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Am J Hum Genet. May 2002; 70(5): 1089–1095.
Published online Mar 27, 2002. doi:  10.1086/339814
PMCID: PMC447587

PARK3 Influences Age at Onset in Parkinson Disease: A Genome Scan in the GenePD Study

Abstract

Parkinson disease (PD) is a late-onset neurodegenerative disorder. The mean age at onset is 61 years, but the disease can range from juvenile cases to cases in the 8th or 9th decade of life. The parkin gene on chromosome 6q and loci on chromosome 1p35-36 and 1p36 are responsible for some cases of autosomal recessive early-onset parkinsonism, but they do not appear to influence susceptibility or variability of age at onset for idiopathic PD. We have performed a genomewide linkage analysis using variance-component methodology to identify genes influencing age at onset of PD in a population of affected relatives (mainly affected sibling pairs) participating in the GenePD study. Four chromosomal loci showed suggestive evidence of linkage: chromosome 2p (maximum multipoint LOD [MaxLOD] = 2.08), chromosome 9q (MaxLOD = 2.00), chromosome 20 (MaxLOD = 1.82), and chromosome 21 (MaxLOD = 2.21). The 2p and 9q locations that we report here have previously been reported as loci influencing PD affection status. Association between PD age at onset and allele 174 of marker D2S1394, located on 2p13, was observed in the GenePD sample (P=.02). This 174 allele is common to the PD haplotype observed in two families that show linkage to PARK3 and have autosomal dominant PD, which suggests that this allele may be in linkage disequilibrium with a mutation influencing PD susceptibility or age at onset of PD.

Introduction

Parkinson disease (PD [MIM 168600]) is a late-onset neurodegenerative disorder characterized by resting tremor, rigidity, slowness of movement, and postural instability. The disorder results from degeneration of neurons within the substantia nigra, creating a deficiency in dopamine-mediated movement. Although dopamine replacement therapy mitigates symptoms and may increase longevity, it does not stop disease progression or restore full quality of life. The etiology of PD is unknown, although there is evidence to suggest that it is multifactorial, involving both genetic susceptibility and environmental agents or traumas.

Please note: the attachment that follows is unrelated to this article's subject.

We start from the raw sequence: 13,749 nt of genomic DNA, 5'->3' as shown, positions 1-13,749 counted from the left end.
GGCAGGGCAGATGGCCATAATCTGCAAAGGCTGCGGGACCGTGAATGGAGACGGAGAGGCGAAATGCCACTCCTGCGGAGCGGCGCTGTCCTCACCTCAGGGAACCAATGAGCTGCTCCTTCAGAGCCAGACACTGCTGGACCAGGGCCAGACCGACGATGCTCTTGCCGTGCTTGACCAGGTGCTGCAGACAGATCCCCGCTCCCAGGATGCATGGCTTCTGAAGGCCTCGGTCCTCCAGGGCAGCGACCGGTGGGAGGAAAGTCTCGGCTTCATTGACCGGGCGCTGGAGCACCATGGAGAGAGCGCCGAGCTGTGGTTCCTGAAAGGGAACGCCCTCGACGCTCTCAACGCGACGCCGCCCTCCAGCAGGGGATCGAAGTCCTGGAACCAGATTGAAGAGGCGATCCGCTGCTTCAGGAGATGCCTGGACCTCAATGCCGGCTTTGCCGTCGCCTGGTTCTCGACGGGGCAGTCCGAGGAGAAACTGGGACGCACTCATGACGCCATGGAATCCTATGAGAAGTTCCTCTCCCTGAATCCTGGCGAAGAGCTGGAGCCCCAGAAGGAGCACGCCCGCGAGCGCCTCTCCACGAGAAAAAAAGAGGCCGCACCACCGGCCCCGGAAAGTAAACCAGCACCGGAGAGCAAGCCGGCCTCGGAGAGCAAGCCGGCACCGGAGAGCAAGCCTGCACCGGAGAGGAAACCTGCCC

To date, three genes causing familial forms of PD have been identified. These include the α-synuclein gene on 4q21-23/PARK1 (MIM 163890; Polymeropoulos et al. 1997) and ubiquitin C-terminal hydrolase on 4p14/PARK5 (MIM 191342; Leroy et al. 1998), both of which cause autosomal dominant forms of PD, as well as parkin on 6q25-27/PARK2 (MIM 602544; Kitada et al. 1998), which causes early-onset recessive PD. Linkage studies have identified four chromosomal regions with evidence for PD-related genes, at 2p13/PARK3 (MIM 602404; Gasser et al. 1998), 4p15/PARK4 (MIM 605543; Farrer et al. 1999), 1p35-p36/PARK6 (MIM 605909; Valente et al. 2001), and 1p36/PARK7 (MIM 606324; van Duijn et al. 2001), but genes have not been cloned at those locations.

Two genome scans evaluating linkage to affection status in multiplex families with idiopathic PD have been reported (DeStefano et al. 2001; Scott et al. 2001). Both studies yielded evidence of linkage to 9q and to several other regions that did not overlap between the two scans. Scott et al. (2001) observed significant evidence of linkage to 6q in the region of the parkin gene, in a subset of families with early-onset PD, but not to any of the other familial loci. No evidence of linkage to any familial PD loci was observed by DeStefano et al. (2001). Although stratification by age at onset was not performed in that sample, the families were screened for mutations in the parkin gene, and those with parkin mutations were excluded from the genome scan. On the basis of these analyses of linkage to affection status, there is no evidence that the genes implicated in the rare Mendelian forms of PD are major susceptibility genes for common idiopathic PD.